The objective of this study is to find a traffic predictor suitable for real-time applications. This predictor needs to be accurate and lightweight in terms of computation cost and power consumption. In the quest for such predictor, this maker makes the following contributions:(i)We compare existing schemes to find their effectiveness for real time applications. Previously proposed traffic predictors are classified into three categories: classic time series-based predictors, artificial neural networks-based predictors, and wavelet transform-based predictors. A detailed analysis of accuracy and overhead of these three types of predictors is presented in this study.(ii)Overhead in terms of both computation cost and power consumption is presented, whereas previous work has mainly focused on accuracy.(iii)We propose a new metric called Error_Energy Score (EE-Score) to compare the performance of predictors. This metric combines accuracy and energy consumption into a single global performance score for comparing predictors.

The remainder of the paper is organized as follows. Section 2 describes the previous work related to traffic prediction. In Section 3, we present a brief description of three classes of forecasting predictors. Evaluation methodology is described in Section 4. Finally, Section 5 provides the experimental results, and we conclude in Section 6.

2. Related Work

Accurate traffic prediction is useful in numerous networking applications. Consequently, it has been studied by researchers, and many different traffic predictors have been proposed. We can categorize these predictors into three broad classes:

2.1. Time Series Predictors

Many researchers have used time series models for predicting network [20, 21]. One application is network design and capacity planning. Network design and capacity planning can be performed efficiently if traffic behavior is understood and its growth is predicted accurately. For this purpose, evolution in network traffic was studied by researchers [22]. They used autoregressive integrated moving average (ARIMA) mathematical models to predict yearly growth in traffic. This kind of application usually requires an offline analysis of traffic. Therefore, complexity of the predictor is not a big concern in this application. But, an online prediction is needed in many applications like network security. To detect anomalies, it was proposed to predict traffic by statistically separating traffic into its components (e.g., trends, bursts, and noise) and using the components separately to predict traffic [16]. Autoregressive moving average (ARMA) was used to model these traffic components. Similar separation and prediction strategies were proposed by other researchers [2325].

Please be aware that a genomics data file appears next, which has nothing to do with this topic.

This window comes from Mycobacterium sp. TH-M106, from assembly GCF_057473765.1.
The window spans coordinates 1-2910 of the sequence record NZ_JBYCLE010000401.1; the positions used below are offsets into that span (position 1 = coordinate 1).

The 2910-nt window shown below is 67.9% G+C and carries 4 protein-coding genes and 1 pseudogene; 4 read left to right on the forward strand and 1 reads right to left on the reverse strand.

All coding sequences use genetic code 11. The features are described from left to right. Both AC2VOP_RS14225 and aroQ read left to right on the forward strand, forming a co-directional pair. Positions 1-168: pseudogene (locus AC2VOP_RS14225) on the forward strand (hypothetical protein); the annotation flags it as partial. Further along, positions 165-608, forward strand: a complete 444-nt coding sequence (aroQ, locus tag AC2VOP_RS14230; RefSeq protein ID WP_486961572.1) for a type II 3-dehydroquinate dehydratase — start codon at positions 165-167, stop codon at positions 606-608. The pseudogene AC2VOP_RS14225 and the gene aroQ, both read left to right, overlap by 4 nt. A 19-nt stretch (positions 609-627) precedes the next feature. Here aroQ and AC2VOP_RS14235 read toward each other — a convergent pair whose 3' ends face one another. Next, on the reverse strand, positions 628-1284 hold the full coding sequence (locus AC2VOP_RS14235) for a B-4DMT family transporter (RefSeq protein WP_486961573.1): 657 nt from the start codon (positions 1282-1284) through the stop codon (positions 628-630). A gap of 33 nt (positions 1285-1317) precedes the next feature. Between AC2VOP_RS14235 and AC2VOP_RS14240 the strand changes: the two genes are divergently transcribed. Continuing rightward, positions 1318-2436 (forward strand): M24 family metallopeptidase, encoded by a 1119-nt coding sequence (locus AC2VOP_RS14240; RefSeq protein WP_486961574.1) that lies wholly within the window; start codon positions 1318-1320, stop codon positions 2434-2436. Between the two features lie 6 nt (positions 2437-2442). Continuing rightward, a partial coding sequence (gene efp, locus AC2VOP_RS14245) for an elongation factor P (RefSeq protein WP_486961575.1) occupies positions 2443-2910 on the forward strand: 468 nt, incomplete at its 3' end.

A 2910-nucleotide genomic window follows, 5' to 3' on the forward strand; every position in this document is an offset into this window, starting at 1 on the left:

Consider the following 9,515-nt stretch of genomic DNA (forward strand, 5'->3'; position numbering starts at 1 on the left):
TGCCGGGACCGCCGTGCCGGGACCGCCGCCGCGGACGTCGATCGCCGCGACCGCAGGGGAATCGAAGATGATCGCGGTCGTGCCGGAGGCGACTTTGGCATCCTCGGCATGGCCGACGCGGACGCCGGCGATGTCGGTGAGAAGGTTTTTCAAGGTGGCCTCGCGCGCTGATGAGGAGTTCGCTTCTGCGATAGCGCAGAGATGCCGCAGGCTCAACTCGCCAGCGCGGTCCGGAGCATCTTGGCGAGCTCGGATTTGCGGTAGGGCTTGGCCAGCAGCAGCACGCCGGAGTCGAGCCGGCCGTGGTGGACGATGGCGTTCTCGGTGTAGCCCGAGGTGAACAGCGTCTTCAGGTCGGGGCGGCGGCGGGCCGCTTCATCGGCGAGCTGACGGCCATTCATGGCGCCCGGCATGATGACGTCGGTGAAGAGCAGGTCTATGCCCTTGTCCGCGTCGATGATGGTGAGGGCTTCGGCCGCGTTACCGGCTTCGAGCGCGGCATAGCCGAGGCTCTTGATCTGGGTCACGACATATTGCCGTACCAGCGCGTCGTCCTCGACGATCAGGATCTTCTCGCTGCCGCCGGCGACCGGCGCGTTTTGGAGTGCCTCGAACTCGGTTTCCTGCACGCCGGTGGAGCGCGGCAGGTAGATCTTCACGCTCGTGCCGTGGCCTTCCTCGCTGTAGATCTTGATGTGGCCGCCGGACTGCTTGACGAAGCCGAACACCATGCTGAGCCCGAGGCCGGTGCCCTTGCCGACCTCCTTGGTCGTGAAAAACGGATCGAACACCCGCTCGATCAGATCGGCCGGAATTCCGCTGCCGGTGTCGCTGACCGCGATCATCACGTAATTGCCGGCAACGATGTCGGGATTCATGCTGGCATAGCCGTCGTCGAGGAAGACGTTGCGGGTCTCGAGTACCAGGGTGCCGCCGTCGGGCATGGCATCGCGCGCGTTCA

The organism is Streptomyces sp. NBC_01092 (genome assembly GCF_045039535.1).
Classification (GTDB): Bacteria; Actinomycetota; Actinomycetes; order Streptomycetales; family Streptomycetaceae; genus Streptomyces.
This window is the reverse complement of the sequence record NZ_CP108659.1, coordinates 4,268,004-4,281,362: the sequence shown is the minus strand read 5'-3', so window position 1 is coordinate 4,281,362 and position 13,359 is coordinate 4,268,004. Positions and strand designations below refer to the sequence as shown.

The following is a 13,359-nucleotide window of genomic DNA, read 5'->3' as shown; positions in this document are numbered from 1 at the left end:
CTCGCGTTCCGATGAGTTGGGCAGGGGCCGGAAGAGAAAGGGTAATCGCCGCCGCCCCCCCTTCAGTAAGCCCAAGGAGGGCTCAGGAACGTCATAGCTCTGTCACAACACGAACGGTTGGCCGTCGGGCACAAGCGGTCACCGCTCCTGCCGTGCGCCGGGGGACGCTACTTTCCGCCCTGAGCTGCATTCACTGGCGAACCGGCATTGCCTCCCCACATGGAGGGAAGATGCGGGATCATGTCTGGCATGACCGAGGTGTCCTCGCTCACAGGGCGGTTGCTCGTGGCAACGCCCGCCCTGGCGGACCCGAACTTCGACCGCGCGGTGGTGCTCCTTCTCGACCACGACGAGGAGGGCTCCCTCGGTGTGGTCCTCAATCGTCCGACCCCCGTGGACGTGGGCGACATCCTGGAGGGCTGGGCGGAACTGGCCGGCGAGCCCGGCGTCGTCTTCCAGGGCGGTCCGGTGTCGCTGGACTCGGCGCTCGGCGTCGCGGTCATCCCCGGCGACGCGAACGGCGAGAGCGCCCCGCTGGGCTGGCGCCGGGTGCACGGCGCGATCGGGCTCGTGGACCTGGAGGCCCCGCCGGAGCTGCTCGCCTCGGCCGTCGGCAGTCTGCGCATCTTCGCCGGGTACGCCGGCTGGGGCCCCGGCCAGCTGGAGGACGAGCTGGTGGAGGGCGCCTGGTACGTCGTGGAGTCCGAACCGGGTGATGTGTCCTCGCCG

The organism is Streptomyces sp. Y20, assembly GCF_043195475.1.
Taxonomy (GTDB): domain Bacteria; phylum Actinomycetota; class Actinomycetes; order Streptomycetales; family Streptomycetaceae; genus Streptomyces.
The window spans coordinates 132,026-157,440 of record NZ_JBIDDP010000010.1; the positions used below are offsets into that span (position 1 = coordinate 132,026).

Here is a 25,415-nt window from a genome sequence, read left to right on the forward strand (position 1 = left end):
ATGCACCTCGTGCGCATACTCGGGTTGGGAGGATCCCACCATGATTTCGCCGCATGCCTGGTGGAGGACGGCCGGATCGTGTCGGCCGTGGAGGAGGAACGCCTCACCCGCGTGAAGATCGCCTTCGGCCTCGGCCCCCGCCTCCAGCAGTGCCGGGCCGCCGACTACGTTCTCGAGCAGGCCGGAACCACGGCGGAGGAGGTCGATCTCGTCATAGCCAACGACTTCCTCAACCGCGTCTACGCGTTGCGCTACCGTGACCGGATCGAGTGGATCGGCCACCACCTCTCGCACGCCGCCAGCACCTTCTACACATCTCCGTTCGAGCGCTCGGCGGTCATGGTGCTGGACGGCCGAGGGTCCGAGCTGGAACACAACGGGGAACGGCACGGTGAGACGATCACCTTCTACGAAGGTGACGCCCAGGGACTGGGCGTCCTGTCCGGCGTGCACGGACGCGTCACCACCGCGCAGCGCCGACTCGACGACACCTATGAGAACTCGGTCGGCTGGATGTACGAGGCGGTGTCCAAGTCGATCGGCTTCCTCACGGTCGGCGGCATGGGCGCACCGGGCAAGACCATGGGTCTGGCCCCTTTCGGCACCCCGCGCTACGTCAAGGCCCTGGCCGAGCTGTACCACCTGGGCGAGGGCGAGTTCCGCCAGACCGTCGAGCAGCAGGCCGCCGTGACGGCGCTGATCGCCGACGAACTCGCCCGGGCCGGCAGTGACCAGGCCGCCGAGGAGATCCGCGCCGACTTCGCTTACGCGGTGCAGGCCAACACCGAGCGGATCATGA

2.2. Neural Networks-Based Predictors

Artificial intelligence and neural networks have also found applications in network traffic prediction. Artificial neural network is an excellent tool to find complex patterns in input data and has been used for prediction of network traffic [2628]. Deep-learning algorithms are used for traffic prediction in wireless mesh networks in [29] where researchers propose a network traffic prediction method based on a deep-learning architecture and the spatiotemporal compressive sensing method.

2.3. Wavelet Transform-Based Predictors

Some applications require prediction of traffic at different resolutions in different situations. For example, in a Message Travel Time Advisor (MTTA), the timescale of prediction depends on the query presented to it. For small messages, short range prediction is required, and for long messages, the prediction should be on a larger timescale. Wavelet transform was found suitable for multiscale prediction as it naturally transforms a signal into multiple resolutions [30, 31]. Researchers also studied sensitivity of different parameters of wavelet transform for the purpose of traffic prediction [27].

In this study, we focus on short-term prediction of traffic for applications like dynamic power management of network processors. Obviously, for such an application, complexity and power consumption of the predictor is a major concern. We study the complexity and power consumption of predictors, while previous research has focused only on accuracy. To our knowledge, none of the previous work has studied power and performance overhead of traffic predictors. Our poster presentation [32] presents some initial results from this study. We study three different categories of predictors for one-step ahead prediction and explore the tradeoff between their performance and complexity. Section 3 provides a brief introduction of these prediction techniques.

3. Traffic Prediction Techniques

In this section, we briefly describe representative predictors in the three categories of traffic prediction techniques.

3.1. Classic Time Series Predictors
3.1.1. Last Value (LV) Predictor

This is the simplest predictor and works well in many applications. This predictor uses the last observed value as prediction for the next interval.

3.1.2. Windowed Moving Average (MA)